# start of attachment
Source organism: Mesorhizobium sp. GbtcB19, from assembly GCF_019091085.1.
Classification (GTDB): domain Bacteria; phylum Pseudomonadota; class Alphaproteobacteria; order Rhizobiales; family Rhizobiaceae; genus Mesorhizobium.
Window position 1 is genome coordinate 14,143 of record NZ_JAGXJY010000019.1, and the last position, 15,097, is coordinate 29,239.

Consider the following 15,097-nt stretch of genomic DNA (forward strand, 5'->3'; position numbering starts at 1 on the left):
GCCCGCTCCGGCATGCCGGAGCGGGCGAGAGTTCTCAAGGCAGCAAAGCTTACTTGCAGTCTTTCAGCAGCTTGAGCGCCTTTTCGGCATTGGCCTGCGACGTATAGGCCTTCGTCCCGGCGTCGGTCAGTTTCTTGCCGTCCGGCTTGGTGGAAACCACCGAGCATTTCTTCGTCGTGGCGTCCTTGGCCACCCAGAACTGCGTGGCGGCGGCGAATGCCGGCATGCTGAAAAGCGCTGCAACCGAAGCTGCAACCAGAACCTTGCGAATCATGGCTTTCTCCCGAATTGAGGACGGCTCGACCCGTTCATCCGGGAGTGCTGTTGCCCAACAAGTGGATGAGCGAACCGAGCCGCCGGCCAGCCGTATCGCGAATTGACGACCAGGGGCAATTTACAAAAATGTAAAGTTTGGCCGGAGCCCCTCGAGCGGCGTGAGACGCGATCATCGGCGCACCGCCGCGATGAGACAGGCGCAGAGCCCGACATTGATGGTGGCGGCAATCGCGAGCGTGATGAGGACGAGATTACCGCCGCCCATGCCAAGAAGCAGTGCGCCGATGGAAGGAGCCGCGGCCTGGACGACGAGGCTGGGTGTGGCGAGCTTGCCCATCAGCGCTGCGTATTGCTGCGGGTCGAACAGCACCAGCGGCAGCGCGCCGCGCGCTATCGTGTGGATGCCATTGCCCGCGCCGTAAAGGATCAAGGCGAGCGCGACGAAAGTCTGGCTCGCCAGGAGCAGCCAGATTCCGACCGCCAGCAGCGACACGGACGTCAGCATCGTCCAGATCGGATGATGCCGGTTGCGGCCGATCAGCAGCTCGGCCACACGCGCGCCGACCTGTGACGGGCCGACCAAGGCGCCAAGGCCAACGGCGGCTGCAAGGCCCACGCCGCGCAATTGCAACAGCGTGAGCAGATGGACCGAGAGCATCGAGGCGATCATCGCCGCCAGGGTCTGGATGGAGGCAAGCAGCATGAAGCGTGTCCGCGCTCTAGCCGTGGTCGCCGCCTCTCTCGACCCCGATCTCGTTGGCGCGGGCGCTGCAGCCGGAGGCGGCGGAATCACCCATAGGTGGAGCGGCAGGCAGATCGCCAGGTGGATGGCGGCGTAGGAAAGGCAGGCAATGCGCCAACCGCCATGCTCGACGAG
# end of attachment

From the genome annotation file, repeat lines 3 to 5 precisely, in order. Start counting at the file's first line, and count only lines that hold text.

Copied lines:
Window position 1 is genome coordinate 14,143 of record NZ_JAGXJY010000019.1, and the last position, 15,097, is coordinate 29,239.

Consider the following 15,097-nt stretch of genomic DNA (forward strand, 5'->3'; position numbering starts at 1 on the left):
GCCCGCTCCGGCATGCCGGAGCGGGCGAGAGTTCTCAAGGCAGCAAAGCTTACTTGCAGTCTTTCAGCAGCTTGAGCGCCTTTTCGGCATTGGCCTGCGACGTATAGGCCTTCGTCCCGGCGTCGGTCAGTTTCTTGCCGTCCGGCTTGGTGGAAACCACCGAGCATTTCTTCGTCGTGGCGTCCTTGGCCACCCAGAACTGCGTGGCGGCGGCGAATGCCGGCATGCTGAAAAGCGCTGCAACCGAAGCTGCAACCAGAACCTTGCGAATCATGGCTTTCTCCCGAATTGAGGACGGCTCGACCCGTTCATCCGGGAGTGCTGTTGCCCAACAAGTGGATGAGCGAACCGAGCCGCCGGCCAGCCGTATCGCGAATTGACGACCAGGGGCAATTTACAAAAATGTAAAGTTTGGCCGGAGCCCCTCGAGCGGCGTGAGACGCGATCATCGGCGCACCGCCGCGATGAGACAGGCGCAGAGCCCGACATTGATGGTGGCGGCAATCGCGAGCGTGATGAGGACGAGATTACCGCCGCCCATGCCAAGAAGCAGTGCGCCGATGGAAGGAGCCGCGGCCTGGACGACGAGGCTGGGTGTGGCGAGCTTGCCCATCAGCGCTGCGTATTGCTGCGGGTCGAACAGCACCAGCGGCAGCGCGCCGCGCGCTATCGTGTGGATGCCATTGCCCGCGCCGTAAAGGATCAAGGCGAGCGCGACGAAAGTCTGGCTCGCCAGGAGCAGCCAGATTCCGACCGCCAGCAGCGACACGGACGTCAGCATCGTCCAGATCGGATGATGCCGGTTGCGGCCGATCAGCAGCTCGGCCACACGCGCGCCGACCTGTGACGGGCCGACCAAGGCGCCAAGGCCAACGGCGGCTGCAAGGCCCACGCCGCGCAATTGCAACAGCGTGAGCAGATGGACCGAGAGCATCGAGGCGATCATCGCCGCCAGGGTCTGGATGGAGGCAAGCAGCATGAAGCGTGTCCGCGCTCTAGCCGTGGTCGCCGCCTCTCTCGACCCCGATCTCGTTGGCGCGGGCGCTGCAGCCGGAGGCGGCGGAATCACCCATAGGTGGAGCGGCAGGCAGATCGCCAGGTGGATGGCGGCGTAGGAAAGGCAGGCAATGCGCCAACCGCCATGCTCGACGAG